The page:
Players are going to have to choose between club and county. That’s according to Clare senior football and league champions Kilmurry-Ibrickane whose manager Aidan Moloney issued a strong warning after his charges completed the senior double for the second year in a row when beating Miltown St.Josephs in the Clare Champion sponsored Cusack cup final at Cooraclare this afternoon
After winning their seventh successive league crown Kilmurry-Ibrickane considered not accepting the cup.
Eventually team captain Martin McMahon came forward, accepted the cup but declined to raise the trophy as is traditional having delivered one of the shortest acceptance speeches on record.
He thanked the team’s supporters for attending the game and thanked opponents Miltown and then promptly left the podium having led his club to a 0-14 to 0-11 win over their neighbours and great rivals Miltown St. Josephs.
According to team manager Aidan Moloney “the main point we would like to make is that we had a full team playing today and going forward that is the only way to play football at club level. We are getting to the stage now where players are going to have to decide between club and county. The club can’t survive without their county players and that was one of the reasons why things weren’t good after the match there today. We weren’t going to receive the cup in a protest to the way our players are being treated by the county board and the Clare football management and its something we will have to look at going forward. We thought about not accepting it. Things are going to have to change with the county board going forward or else we wont be supplying players to the county. This is where we are at. It’s vital that all players can be made available or else we will just have to take control of our own players, It can be done”.
Continuing Moloney said “there has to be less control by the county manager. He can’t ask to have players a month before a game. That’s not acceptable to us as a club and I am sure to other clubs and especially to Miltown that lost out in a game with walkovers and other stuff and other clubs got in there and took the advantage. Unless clubs stick together and fight for their own rights, they have a very poor future. We have one meaningless competition in the John Gorman cup that really is only fit for junior teams now, There are the only teams that get benefit from it. Its no good to senior teams. The Cusack cup is ready to go down the same road if we allow that but, as a club, we are not going to allow that”.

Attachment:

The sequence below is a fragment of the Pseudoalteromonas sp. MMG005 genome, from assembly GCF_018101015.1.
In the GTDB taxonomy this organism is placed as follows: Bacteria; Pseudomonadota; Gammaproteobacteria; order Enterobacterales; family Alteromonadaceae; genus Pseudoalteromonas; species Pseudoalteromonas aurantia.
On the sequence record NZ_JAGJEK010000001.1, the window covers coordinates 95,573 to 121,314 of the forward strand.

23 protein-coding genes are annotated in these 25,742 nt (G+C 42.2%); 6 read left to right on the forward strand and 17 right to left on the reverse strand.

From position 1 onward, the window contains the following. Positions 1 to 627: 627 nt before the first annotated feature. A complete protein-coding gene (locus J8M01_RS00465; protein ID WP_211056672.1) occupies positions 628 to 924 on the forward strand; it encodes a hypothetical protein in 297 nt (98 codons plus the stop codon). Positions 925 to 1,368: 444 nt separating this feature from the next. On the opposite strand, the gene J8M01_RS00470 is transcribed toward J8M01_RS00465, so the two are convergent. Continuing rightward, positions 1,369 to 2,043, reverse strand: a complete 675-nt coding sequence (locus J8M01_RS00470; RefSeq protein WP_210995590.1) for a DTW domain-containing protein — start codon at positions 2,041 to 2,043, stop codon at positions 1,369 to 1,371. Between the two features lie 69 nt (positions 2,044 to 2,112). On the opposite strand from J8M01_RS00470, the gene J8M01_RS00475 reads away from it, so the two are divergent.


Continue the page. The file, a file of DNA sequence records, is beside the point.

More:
Referring back to a round of Cusack cup games where a number of clubs declined to fulfil fixtures because of the absence of county players he said “these teams took a stance and the county board ignored that stance. Between the county board and the manager they made our players unavailable to the clubs without they even knowing about it and then they brought in a 13 day rule that they didn’t stand by. That kind of stuff has got to stop or else there just won’t be players going to the county team. That’s the bottom line”.
Concluding Moloney, who was interview for the county manager’s position when the position was vacant some years ago, said “there is too much going on over in that county board that just doesn’t make sense. It’s all you scratch my back and I’ll scratch my own. That’s the way it works over there. If we allow the Cusack cup to go down the road of the Clare cup we basically don’t have any football to play. Teams are going to have to wait until next June or July to get a game. We went through that with the Gorman cup and it ended up becoming a joke because it was 13 a side and then went to 15 a side with no county players and you see competitions don’t work and there is no value whatsoever unless county players are there. If Cathal O’Connor isn’t playing with Coolmeen, their team is meaningless without him. You go to Miltown or anybody else that has county players, its the same. That’s the road of all football. We will end up with only a few championship matches a year which is meaningless”.
On the game itself he said “we are delighted with the way our team has performed all year and we finished it off well today. Conditions weren’t ideal. Miltown, in all fairness hung in there for as long as they could. Being without a few quality players, that was as much as they could muster today and that bit of quality for us stood out in the second half”.
Miltown started well and took an early 0-3 to 0-1 lead before the winners landed five unanswered points on their way to a half time lead of two, 0-8 to 0-6. After the teams exchanged early second half points, the holders landed four in a row to lead by five at the three quarter stage. To their credit Miltown battled to the end but the absence of key forward Eoin Cleary due to injury was a big blow to their hopes of a first title win since 2010
By Seamus Hayes